I had my arm twisted last week to take part in a blog chain. Liz Broomfield, writer, editor, entrepreneur and author of five splendid non-fiction books, asked if she could tag me. All you have to do, she said, is answer four easy questions and then nominate someone else. Sounds painless, I thought, so here goes …
1. What are you working on?
It’s usual for me to have two or three writing projects on the go; I like being able to switch my focus from one to another if I’m feeling blocked.
At the moment I’m on the second draft of COMFORTS FOR THE TROOPS: a novel inspired by Cadbury women workers in WW1. I’ll be publishing this through my own imprint, Foxwell Press, later this year. I’ve begun researching another biography which I’m also hugely excited about, and looking forward to sharing more news about this very soon.
This month (March) I’ve been working with a BBC radio producer on a proposal for a Radio 4 documentary feature. Also, I’ve written my first ever script! WHEN WE SEE WINDMILLS is a 45-minute audio dramatisation of Beatrice Cadbury’s perilous journey to Holland on board a convoy ship during WW1. There’s zero chance of this actually being commissioned for Radio 4 (they are full to bursting with WW1 programmes) but as I’d love to write for radio I’m pleased to have a ‘calling card’ script under my belt.
2. How does your writing differ from others in its genre?
Let me pick biography as a genre. My readers are the best people to say how my writing compares to or differs from other biographers. However, I *do* think you need to be clear about your intentions as a writer. My rules are broadly these:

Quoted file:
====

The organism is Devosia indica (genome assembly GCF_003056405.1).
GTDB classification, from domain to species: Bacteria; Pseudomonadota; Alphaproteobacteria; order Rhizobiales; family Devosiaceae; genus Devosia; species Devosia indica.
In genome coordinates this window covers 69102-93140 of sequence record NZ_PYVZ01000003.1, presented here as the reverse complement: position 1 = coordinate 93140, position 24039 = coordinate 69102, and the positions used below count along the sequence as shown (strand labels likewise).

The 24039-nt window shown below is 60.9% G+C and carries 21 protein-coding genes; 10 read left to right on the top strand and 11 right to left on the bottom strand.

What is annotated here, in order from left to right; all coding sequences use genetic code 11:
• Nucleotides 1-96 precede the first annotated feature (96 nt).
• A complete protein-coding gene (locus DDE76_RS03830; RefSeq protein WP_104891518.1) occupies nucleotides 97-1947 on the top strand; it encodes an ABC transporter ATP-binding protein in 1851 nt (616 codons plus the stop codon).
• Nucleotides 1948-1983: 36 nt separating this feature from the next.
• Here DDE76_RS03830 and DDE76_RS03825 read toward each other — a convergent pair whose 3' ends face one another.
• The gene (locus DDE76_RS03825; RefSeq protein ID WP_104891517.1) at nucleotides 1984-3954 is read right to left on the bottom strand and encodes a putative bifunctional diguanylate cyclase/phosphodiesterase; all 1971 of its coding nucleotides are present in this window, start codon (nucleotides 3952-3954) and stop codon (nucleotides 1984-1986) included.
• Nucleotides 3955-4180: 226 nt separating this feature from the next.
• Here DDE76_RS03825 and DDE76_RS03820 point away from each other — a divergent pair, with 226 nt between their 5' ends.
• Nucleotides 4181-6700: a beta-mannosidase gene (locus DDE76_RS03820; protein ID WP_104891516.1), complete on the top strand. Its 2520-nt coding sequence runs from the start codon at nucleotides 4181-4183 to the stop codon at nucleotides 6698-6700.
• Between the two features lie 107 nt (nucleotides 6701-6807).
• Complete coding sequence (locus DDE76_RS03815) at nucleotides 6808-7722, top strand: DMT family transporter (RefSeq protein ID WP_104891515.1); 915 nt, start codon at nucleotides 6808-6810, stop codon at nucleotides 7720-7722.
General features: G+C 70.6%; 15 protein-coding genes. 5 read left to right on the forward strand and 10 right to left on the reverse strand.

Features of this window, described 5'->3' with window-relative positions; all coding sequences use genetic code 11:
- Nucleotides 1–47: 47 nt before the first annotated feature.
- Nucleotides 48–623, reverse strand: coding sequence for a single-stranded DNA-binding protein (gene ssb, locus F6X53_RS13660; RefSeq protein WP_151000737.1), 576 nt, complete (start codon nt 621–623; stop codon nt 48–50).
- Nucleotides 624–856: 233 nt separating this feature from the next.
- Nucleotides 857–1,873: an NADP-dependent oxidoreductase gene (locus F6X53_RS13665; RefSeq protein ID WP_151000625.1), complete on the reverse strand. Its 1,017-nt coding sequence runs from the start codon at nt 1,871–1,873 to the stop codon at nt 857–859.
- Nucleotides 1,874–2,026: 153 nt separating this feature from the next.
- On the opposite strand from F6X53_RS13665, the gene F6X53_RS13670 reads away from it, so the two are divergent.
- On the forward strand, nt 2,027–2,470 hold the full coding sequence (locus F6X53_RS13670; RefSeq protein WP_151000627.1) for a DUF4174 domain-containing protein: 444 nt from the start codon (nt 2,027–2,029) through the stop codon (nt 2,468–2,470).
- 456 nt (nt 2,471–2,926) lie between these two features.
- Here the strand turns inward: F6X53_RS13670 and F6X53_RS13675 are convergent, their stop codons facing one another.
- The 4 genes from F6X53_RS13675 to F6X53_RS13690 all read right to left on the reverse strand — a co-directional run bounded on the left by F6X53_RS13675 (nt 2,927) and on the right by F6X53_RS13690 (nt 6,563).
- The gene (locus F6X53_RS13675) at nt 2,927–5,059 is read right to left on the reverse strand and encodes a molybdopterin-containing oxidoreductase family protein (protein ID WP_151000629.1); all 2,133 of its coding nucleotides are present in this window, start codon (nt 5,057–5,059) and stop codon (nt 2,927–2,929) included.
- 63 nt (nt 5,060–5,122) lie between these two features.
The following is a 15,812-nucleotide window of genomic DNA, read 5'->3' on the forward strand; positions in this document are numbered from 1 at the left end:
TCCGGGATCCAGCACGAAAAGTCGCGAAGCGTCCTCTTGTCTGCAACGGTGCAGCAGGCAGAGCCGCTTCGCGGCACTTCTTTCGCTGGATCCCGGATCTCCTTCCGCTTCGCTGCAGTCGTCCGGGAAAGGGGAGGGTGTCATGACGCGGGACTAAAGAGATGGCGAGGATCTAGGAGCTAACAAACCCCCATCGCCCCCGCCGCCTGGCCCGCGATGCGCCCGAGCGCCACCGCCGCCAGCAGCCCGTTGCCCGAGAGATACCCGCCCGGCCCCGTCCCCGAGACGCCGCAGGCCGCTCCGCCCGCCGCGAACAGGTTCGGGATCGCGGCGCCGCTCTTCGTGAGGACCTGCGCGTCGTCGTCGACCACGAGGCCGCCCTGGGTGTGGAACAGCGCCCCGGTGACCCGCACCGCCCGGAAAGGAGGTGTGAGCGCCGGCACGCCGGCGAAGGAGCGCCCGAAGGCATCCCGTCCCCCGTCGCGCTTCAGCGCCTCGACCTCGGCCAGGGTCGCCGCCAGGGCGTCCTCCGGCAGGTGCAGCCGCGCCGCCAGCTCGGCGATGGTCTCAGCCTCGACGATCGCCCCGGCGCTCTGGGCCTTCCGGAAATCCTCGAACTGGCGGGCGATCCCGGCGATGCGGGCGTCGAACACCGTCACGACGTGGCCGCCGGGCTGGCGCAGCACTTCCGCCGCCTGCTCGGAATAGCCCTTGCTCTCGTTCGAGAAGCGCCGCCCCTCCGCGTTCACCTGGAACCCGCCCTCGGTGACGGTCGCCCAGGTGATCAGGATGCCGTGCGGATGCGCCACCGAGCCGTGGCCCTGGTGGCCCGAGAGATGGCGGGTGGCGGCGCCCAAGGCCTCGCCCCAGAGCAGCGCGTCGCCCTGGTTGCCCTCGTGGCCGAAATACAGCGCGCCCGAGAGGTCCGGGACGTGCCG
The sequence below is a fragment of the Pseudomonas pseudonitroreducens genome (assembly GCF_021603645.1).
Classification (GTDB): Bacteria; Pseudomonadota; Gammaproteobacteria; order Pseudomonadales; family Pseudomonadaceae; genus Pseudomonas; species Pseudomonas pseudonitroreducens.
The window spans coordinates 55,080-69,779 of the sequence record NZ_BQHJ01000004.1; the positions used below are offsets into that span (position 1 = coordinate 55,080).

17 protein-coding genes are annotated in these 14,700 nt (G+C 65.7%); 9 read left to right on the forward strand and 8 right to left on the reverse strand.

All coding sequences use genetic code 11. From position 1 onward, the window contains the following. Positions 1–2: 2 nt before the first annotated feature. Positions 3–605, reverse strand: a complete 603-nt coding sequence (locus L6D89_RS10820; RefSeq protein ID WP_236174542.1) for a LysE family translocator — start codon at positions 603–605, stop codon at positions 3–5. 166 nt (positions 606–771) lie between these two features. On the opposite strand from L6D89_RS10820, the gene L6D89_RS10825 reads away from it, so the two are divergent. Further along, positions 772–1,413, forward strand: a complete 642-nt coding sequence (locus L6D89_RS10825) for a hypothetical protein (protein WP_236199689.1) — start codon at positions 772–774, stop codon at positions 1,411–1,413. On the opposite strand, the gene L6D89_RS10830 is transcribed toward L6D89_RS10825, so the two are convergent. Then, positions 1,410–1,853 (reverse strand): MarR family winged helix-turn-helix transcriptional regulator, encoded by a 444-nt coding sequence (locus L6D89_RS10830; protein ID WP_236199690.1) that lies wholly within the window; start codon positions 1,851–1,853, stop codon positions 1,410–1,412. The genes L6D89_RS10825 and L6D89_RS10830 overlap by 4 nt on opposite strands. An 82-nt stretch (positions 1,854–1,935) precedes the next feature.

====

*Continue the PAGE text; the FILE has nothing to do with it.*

- be truthful; be curious; don’t be salacious.
- tell the best story you can: one that entertains whilst informing, and maybe – just maybe – inspires.
- find the driving question behind the story.
- honour your natural writing voice; don’t be hung up on some external ideal about how biography should be written; simple and elegant prose is all you need.
The most gratifying moment is to meet someone who tells me they’re “not really a reader”, but that they’ve read and enjoyed my books.
3. Why do you write what you do?
I write factual, fact-inspired AND fictional stories because I’m profoundly interested in people. Someone once said to be a writer is to be a lifelong student of human psychology. People are wonderful, surprising, perplexing, highly irrational – they do things that fly in the face of logic and rational thought! I find this fascinating so perhaps I write to explore and understand human nature.
Writing biographies can create an excellent talking point. It’s like being at a party, saying, “Let me introduce you (the reader) to this person. I think you’d find her/him interesting.”
4. How does the writing process work for you?
I do a lot of daydreaming at the start – ruminating, thinking, processing ideas. Does this work? Does that work? What am I actually investigating here? I write down notes and put them in a box.
I do first drafts on my NEO, a very low-tech word processor, and then send it to my Mac for editing, where I use a combination of Pages and a software program called Storyist (it has the same functionality as Scrivener). I print out the first draft and go somewhere away from home to read it through in one sitting. I’m an adder so what I have is more of an outline, which I layer and layer, building up description, depth of character, plot nuances and so on until I arrive at the required length. Then I usually need to strip back again by a couple of thousand words. That makes it sound very neat but of course it’s a lot more chaotic and mysterious than that.